The exhibition and the symposium ‘The Camille Diaries: New Artistic Positions on M/Otherhood, Life and Care’ (at ArtLaboratoryBerlin) presents new artistic works by eleven international artists:- Sonia Levy, Mary Maggic, Naja Ryde Ankarfeldt, Baum & Leahy, Špela Petric, Margherita Pevere, Ai Hasegawa, Nicole Clouston, Cecilia Jonsson and Tarah Rhoda. Under the current conditions of our world (the environmental crises, gender aspects, biopolitics, etc.), the artists reflect the term “motherhood” in a greatly expanded form, namely as a ‘taking care of’, as an interpersonal relationship.
Pei-Ying Lin is an artist / designer from Taiwan and currently based in Eindhoven, the Netherlands. Her main focus is on the combination of science and human society through artistic methods and is particularly interested in building a common discussion ground for different cultural perspectives regarding elements that construct our individual perception of the world.
Heather Dewey-Hagborg is an artist and biohacker who is interested in art as research and technological critique. Her controversial biopolitical art practice includes the project ‘Stranger Visions’ in which she created portrait sculptures from analyses of genetic material (hair, cigarette butts, chewed up gum) collected in public places.
SKY is an exhibition, curated by Stephen Nowlin, that invites visitors to ponder both the provincial and universal elements of space above and around the Earth’s surface. This group exhibition demonstrates how the unfolding realities exposed by new science are affecting change in the understanding of ourselves, our planet and beyond. The SKY exhibition features works of contemporary art, science artifacts and historical objects displayed equally and side-by-side, blurring boundaries and distinctions between domains usually separated by convention and differing periods of history.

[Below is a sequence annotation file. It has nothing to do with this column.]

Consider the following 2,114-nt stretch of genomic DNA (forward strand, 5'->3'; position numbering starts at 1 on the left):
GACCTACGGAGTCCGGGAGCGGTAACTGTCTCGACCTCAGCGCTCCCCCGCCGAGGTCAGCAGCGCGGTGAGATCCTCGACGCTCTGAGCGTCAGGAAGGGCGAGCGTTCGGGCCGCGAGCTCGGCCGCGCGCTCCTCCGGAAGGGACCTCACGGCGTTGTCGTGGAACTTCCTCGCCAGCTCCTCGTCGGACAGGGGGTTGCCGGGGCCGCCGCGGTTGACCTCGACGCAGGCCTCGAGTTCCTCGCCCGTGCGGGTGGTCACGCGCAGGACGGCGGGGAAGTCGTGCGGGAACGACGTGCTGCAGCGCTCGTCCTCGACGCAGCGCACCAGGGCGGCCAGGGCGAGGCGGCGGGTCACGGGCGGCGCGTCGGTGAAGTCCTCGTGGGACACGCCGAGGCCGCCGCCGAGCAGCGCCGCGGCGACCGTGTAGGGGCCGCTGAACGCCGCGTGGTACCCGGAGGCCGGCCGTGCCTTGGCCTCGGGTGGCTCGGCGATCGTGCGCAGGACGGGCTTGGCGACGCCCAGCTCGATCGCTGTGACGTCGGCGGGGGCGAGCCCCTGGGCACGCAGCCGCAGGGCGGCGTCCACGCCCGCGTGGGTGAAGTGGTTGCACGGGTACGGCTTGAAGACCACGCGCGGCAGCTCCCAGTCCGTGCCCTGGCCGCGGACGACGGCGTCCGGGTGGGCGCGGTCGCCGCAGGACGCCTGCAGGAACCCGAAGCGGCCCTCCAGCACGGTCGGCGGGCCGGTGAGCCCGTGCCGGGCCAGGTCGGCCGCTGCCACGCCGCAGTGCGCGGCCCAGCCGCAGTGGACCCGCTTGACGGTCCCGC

While mainstream physics continues its detailed Hadron Collider investigations of the smallest particles and astrophysics investigates the origin of the universe, the most important problem of who and what we conscious human beings actually are has been eliminated from physics and thereby from the foundations of science. This has led to a world view of humans as pointless creations of probability whose lives are without purpose beyond immediate material gratification. That the foundations of science has eliminated the subjective experience is its greatest failure and rectifying this situation is its greatest challenge. This paper illuminates this challenge.
Ajay Pandey is a Senior Lecturer in Robotics and Autonomous Systems at the School of Electrical Engineering and Computer Science. He completed his PhD in Physics on Organic Optoelectronics with mention tres honourable from University of Angers, France. His research interest has the interdisciplinary mix of Photonics, Chemical Physics, Molecular Electronics, Neuroscience and Robotics. He leads an interdisciplinary research group at QUT that specialises in technological implementation of advanced materials for applications in Neuroscience, Intelligent Bionics, Medical Robotics, Soft Robotics, Energy conversion and Night Vision.